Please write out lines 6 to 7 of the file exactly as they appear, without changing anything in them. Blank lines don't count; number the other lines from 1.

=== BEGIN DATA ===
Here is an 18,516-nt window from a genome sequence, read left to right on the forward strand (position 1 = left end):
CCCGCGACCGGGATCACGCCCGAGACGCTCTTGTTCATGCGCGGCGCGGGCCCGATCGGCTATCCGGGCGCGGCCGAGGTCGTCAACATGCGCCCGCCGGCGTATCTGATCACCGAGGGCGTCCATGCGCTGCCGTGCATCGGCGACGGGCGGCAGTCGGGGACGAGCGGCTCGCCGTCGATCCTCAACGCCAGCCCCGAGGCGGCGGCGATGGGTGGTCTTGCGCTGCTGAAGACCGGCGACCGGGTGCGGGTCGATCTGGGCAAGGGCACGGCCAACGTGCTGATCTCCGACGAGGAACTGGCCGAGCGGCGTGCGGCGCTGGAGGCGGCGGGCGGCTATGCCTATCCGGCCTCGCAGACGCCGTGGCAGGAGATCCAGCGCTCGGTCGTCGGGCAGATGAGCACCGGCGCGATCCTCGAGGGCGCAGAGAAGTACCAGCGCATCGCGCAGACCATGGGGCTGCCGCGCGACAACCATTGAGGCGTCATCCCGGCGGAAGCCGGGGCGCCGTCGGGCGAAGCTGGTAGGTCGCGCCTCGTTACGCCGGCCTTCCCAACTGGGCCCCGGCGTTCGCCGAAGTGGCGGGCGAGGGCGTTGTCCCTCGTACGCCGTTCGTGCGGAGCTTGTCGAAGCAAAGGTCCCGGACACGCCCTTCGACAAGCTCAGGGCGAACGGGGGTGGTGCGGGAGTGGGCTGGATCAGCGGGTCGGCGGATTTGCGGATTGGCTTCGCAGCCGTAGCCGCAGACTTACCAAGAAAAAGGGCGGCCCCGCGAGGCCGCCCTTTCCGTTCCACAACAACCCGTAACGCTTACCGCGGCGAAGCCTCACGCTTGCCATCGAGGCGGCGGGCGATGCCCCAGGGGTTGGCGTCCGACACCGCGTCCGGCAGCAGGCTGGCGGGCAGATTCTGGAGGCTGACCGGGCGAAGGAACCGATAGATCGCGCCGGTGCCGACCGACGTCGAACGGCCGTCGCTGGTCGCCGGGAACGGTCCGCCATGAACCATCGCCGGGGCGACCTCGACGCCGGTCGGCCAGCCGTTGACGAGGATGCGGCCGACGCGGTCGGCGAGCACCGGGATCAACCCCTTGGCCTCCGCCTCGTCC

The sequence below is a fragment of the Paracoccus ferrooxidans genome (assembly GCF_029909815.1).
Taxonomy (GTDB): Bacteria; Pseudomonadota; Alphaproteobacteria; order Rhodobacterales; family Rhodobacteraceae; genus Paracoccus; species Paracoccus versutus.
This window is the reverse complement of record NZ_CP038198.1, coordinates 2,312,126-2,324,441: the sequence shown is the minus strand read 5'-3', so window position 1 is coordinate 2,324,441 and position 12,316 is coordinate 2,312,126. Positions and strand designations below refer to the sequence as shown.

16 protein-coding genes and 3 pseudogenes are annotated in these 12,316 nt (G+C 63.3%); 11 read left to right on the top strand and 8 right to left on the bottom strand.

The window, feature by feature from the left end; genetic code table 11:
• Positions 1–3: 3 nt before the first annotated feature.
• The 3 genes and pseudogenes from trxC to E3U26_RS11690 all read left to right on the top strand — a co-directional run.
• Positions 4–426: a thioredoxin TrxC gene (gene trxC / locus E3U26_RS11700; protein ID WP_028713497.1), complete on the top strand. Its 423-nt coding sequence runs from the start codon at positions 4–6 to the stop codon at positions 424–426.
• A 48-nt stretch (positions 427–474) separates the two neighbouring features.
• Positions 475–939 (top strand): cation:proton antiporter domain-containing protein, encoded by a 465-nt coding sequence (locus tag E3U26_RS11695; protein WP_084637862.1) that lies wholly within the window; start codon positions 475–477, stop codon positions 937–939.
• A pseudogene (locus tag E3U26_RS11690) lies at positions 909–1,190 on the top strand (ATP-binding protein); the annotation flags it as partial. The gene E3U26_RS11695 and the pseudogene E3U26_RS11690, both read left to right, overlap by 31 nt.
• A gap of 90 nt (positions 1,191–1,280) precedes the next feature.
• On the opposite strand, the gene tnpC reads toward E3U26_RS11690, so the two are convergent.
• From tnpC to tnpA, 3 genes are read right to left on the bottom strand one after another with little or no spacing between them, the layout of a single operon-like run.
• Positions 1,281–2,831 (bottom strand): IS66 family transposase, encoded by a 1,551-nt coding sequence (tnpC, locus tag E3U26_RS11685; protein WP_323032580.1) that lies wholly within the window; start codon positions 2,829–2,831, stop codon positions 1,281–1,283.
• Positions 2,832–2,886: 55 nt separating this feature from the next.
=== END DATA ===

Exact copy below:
16 protein-coding genes and 3 pseudogenes are annotated in these 12,316 nt (G+C 63.3%); 11 read left to right on the top strand and 8 right to left on the bottom strand.

The window, feature by feature from the left end; genetic code table 11: